Preservation of sport shooting funds through excise tax
The Federal Wildlife Restoration Assistance Act, known as the Pittman-Robertson Act, was passed in 1937 to provide federal funds for state wildlife management.
The money comes from an 11% excise tax on sporting guns, ammunition, bows, arrows and their parts and accessories. This means that every time someone buys guns, bullets or archery equipment, they contribute to the mass of money distributed across the country to take care of wildlife and wild places.
According to the US Fish and Wildlife Service website, the funds are earmarked for the Secretary of the Interior and divided among the states according to a formula to pay up to 75% of the cost of approved projects.
Project activities include wildlife habitat acquisition and improvement, introduction of wildlife into suitable habitat, wildlife problem research, wildlife problem surveys and inventories , the acquisition and development of access facilities for public use and hunter education programs, including the construction and operation of target ranges.
When I was young, around 13, Dave Miller, the farmer whose land I hunted, called me “the aerator.” He said that with as many arrows as I drove into the ground lacking deer, he didn’t need to waste time aerating his fields. I took care of it for him. It’s crazy how 30 years later I can still see this handsome buck walking towards me along a trail cut through the snow up to my shins. At 20 yards, I missed it by at least two feet. The nickname was well deserved.
My first precisions with firearms were not much better. When I was growing up in Indiana, you could only hunt with muzzleloaders and shotguns. This was before more accurate in-line smoke poles came along, and when only the wealthy could afford rifled slug guns. I threw more brass knuckles at deer than I missed than I care to admit.
Over time I became a much more accurate marksman with the rifle and the bow. Learning to control my nerves was a big part of this improvement, although I still struggle with knocking knees when approaching heavy horned bucks.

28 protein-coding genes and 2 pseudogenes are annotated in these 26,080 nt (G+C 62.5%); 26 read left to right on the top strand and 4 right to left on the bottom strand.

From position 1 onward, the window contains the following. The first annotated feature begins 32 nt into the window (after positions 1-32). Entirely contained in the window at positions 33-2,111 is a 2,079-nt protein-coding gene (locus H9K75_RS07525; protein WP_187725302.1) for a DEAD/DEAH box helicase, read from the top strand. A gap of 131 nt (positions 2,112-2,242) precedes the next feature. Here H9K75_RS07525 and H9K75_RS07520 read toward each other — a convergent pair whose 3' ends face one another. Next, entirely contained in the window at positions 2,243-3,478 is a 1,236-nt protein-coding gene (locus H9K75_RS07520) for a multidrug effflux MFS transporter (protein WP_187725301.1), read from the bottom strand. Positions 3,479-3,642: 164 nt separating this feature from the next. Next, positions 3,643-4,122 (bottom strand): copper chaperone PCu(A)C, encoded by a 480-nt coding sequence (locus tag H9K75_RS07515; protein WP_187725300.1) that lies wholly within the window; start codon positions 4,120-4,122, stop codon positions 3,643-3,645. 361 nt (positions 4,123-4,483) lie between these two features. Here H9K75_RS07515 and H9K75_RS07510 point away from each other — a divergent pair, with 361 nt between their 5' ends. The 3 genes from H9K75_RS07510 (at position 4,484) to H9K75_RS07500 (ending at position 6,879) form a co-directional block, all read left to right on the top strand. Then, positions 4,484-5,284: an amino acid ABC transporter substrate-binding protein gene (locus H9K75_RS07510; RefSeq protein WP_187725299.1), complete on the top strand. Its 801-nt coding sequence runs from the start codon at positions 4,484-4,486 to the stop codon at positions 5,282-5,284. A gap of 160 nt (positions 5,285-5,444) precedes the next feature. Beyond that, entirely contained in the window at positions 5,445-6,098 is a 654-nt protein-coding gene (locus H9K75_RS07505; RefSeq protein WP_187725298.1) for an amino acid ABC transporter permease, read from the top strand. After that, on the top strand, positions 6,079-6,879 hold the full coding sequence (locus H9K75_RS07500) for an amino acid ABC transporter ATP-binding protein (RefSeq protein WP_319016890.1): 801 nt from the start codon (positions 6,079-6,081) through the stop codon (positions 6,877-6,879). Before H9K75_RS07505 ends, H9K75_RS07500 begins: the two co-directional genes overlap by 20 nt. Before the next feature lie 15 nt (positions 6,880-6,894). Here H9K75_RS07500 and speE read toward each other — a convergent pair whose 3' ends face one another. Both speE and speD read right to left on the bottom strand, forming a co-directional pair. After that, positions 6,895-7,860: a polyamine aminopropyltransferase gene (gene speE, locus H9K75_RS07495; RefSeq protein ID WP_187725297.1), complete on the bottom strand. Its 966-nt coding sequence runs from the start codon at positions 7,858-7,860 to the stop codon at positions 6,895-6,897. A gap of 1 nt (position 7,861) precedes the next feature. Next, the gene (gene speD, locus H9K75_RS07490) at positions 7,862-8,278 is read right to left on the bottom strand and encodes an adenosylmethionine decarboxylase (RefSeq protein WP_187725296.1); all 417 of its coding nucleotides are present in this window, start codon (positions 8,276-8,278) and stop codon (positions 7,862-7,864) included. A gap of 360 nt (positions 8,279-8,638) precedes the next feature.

By far the most important reason for my improvement was practice. I started shooting a lot. Although I still think of myself as a hunter who shoots, instead of a shooter who hunts, I throw a lot of ammo from a distance.
These days it’s a lot harder to get rid of the ammo I have on hand, as it’s sometimes impossible to replace it. And I don’t think the current outlook for ammunition purchases is very bright, with all the chaos in the world. So if you want to keep shooting, like me, but are worried about losing too many shots, you need to train smarter.
It’s not too often anymore that I come across a tool that I think really improves my ability to shoot or hunt. Over the past two decades, I’ve been introduced to so many trends, from odor control to stabilizers to lasers, that it seems the marketing minds of the industry want you to believe it was nearly impossible for early pioneers to kill anything without today’s technologies. Technology. I tend to avoid technology when it comes to hunting and shooting, but at the Professional Outdoor Media Association (POMA) conference last summer, I was introduced to Mantis.
The POMA conference always includes Shooting Day at the Range, where many manufacturers are present to allow us external communicators to test their equipment. It’s still a blast, pun intended. When I arrived at the Mantis booth and saw everyone huddled around a smartphone, I thought I’d just walk past it, but curiosity kills the cat. So I checked it. I’m glad I did, because their tools for improving shooting accuracy are pretty cool.
In a nutshell, you attach a sensor to the gun or bow you’re shooting and download an app to your phone. When you shoot, the sensor collects all the data about your movement and sends it to the phone. So you can see if you flinch, drop your hands, move in some way. You can track your progress to see if you’re constantly making the same mistakes and hopefully you’ll start to see that you’re improving steadily.
A great feature of the system is that you can use it while dry firing your weapon. You cannot dry fire arcs. You don’t want to dry fire your gun without a dummy cartridge, known as a snap cap. These are very inexpensive. Buy one for each caliber of firearm you want to practice with, then strap on your Mantis and pretend you’re shooting live ammunition. Through the app you will see your movement and hopefully develop better shooting practices through increased muscle memory.
It works great on bows and crossbows too. Although you actually have to shoot arrows or bolts. I use it on my traditional bows – which I know use advanced technology and software on a piece of wood that I use to throw sticks. Quite an oxymoron. But it really helps.
I can see what my hands and arms are doing when I release the arrow. Because if I’m being honest, when it comes to traditional archery, the aerator is alive and well.
The importance of purchasing ammunition and equipment that funds the Pittman-Robertson Act is enormous. And I just gave you a tip that should reduce the amount of ammo you need to buy. So I’m going against my own desire to see as much money as possible sent to fund conservation. I’ve contributed a lot over the years and plan to do so for the rest of my life, but maybe not as much by buying ammo. Just be sure to spend the money you save on ammo to buy whatever new rifle you have in mind.
See you on the trail.
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